ECE303L Signals and Systems Lab 3


  1. Learn how music uses frequency (pitch) and harmonics.
  2. Learn now to mathematically generate synthetic music.
  3. Investigate step function response of first-order (RC) circuits.
  4. Investigate AC response of RC circuits.
  5. Conduct an open-ended design project (resistance/capacitance measurement system)


Download lab3 materials

The function tune.m can be used to produce some synthetic music, illustrated in test_tune.m. Each note of music will have an attack-decay-sustain-release envelope. See lab notes for more basic information about musical notes.

The notes produced by the tone function above are all the same duration. Real music, like the example below, has notes of varying duration. Half-notes are twice as long as quarter-notes.

You have analyzed the following circuit in EGR203

If you set the frequency generator to a square wave at the appropriate frequency, you can measure the rise and fall times, as shown below:

You should be familar with the AC characteristics of RC circuits. You can measure the frequency response of the circuit, as shown in the following link: frequency response.


  1. Generate a musical scale (C4 D E F G A B C5) (white keys) from sinusoidal tones generated by tune.m. Plot the first couple of notes of the resulting waveform and compare to a corresponding plot of an actual piano playing a sample C major scale.

  2. A song is a sequence of notes. Use the following table of frequencies (or the tune function to play the famous children’s song given by the sequence of notes B A G A B B B. Identify the song.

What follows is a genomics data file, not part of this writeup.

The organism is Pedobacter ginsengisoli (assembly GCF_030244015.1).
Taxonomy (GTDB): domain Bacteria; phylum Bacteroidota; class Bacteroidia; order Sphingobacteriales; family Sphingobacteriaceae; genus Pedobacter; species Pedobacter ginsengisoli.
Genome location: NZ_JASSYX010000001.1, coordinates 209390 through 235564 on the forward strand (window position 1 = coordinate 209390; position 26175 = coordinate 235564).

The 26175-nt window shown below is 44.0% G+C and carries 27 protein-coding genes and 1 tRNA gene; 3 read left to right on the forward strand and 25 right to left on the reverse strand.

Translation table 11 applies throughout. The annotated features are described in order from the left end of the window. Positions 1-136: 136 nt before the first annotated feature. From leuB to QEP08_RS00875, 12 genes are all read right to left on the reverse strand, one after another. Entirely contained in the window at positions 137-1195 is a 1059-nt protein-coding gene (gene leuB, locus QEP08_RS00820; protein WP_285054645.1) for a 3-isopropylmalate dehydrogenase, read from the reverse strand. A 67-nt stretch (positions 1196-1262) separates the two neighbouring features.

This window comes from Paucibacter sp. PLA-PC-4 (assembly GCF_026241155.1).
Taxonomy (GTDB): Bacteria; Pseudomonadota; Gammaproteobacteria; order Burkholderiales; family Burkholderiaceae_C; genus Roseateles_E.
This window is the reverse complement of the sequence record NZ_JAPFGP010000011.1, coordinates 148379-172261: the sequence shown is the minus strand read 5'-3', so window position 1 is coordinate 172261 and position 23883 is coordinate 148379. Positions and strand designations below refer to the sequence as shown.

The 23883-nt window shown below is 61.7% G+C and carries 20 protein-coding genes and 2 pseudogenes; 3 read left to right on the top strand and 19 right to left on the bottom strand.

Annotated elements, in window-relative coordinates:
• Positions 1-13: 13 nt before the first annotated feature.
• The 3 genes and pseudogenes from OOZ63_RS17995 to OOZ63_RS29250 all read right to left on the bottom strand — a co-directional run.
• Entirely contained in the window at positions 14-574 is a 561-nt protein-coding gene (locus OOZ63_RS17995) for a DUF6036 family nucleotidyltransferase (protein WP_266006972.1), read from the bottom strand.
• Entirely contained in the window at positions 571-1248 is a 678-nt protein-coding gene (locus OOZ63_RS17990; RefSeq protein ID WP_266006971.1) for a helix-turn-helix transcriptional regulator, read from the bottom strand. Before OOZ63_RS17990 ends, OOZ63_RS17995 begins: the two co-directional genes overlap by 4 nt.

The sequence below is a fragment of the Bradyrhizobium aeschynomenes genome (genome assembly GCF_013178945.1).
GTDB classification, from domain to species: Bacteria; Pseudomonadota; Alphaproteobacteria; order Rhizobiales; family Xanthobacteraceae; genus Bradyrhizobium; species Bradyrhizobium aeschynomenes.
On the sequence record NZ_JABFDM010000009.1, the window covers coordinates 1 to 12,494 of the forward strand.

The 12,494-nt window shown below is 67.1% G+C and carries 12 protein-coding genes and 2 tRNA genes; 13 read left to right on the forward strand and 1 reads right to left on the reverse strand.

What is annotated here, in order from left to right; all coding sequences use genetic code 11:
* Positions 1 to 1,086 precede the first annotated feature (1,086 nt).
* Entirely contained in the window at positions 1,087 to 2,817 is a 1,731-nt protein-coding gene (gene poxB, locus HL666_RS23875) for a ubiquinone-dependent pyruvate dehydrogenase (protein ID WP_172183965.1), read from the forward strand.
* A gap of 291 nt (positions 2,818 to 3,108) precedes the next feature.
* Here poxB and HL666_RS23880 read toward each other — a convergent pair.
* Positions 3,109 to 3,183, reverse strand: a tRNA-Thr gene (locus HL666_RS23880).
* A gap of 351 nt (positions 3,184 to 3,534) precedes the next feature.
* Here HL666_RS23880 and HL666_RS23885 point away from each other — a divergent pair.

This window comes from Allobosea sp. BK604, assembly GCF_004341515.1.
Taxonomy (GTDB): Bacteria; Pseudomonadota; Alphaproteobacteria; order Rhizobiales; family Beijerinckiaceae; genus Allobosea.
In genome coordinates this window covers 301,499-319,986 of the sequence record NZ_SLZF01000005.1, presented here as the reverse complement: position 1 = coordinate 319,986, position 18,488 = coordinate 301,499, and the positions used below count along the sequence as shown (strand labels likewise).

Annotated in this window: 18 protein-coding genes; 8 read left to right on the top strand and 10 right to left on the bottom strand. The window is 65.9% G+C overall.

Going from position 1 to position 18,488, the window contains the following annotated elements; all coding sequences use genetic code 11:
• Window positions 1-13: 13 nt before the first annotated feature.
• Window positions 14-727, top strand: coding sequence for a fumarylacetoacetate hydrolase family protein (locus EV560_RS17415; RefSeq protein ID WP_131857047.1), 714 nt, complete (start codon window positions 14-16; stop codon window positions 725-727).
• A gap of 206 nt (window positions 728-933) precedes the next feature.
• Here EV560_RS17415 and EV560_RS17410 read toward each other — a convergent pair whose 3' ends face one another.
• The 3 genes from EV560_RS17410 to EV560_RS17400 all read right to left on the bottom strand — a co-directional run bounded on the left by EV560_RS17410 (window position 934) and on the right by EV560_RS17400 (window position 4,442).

Note Frequency
    G 392
    A 440
    B 494

  3. Generate a piece of music (like Twinkle ...) with notes of varying length. You may choose your own music, but include an image of the music score.

  4. Build an RC circuit like the one shown above. You can use substitution boxes or discrete components. Measure the rise and fall time of your RC circuit. Capture an oscilloscope image showing both rise and fall values. Measure the resistance and capacitance of your components using the impedance meter at the back of the lab. Compare your measured values with the theoretical values.

  5. Measure the frequency response of your system, using a MATLAB script. You should obtain measurements of frequency, amplitude of both channels, and phase shift. Plot the ratio of the amplitudes (Vout/Vin) and the phase as a function of frequency. Superimpose a theoretical plot over the experimental values. Choose a value for time constant τ that gives the best match. Compare that value to that obtained from the impedance measurements.

  6. Exchange the position of the resistor and capacitor. Do the rise/fall times change? Measure the frequency response of this system, as in the previous exercise.

  7. Design and test an automated system, using MATLAB, to determine the value of an unknown capacitance or resistance. Note that the value of the unknown component may vary by many orders of magnitude, and your system should "auto-range" in some fashion to account for this. There are a number of potential ways of designing this system. The best system would be fast, accurate, and high-precision (number of significant digits). The lab assistant will have you measure a selection of unknown values to demonstrate your system.

Maintained by John Loomis, last updated 28 September 2010